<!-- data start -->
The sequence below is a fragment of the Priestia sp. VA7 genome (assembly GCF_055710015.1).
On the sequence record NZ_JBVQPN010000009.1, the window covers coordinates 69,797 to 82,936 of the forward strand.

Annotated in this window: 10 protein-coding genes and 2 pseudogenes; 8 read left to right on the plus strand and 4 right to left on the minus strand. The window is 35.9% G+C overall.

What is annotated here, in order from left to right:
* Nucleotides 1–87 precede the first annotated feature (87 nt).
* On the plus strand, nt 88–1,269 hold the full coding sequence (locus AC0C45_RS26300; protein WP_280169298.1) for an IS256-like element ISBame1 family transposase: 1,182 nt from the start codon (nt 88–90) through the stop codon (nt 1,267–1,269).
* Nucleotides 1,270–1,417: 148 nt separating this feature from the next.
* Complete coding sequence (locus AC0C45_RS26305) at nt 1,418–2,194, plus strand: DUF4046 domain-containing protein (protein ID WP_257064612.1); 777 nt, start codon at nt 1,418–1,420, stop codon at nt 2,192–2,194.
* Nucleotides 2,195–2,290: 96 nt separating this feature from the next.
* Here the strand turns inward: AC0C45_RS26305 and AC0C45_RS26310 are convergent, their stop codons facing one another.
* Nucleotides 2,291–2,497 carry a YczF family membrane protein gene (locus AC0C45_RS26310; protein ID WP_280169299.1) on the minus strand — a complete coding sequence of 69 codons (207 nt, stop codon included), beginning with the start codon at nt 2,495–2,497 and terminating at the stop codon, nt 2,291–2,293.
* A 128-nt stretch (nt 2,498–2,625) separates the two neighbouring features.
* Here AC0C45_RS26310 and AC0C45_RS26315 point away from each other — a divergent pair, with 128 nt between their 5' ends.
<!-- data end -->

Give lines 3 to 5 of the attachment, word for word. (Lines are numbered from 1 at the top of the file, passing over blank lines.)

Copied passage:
Annotated in this window: 10 protein-coding genes and 2 pseudogenes; 8 read left to right on the plus strand and 4 right to left on the minus strand. The window is 35.9% G+C overall.

What is annotated here, in order from left to right:
* Nucleotides 1–87 precede the first annotated feature (87 nt).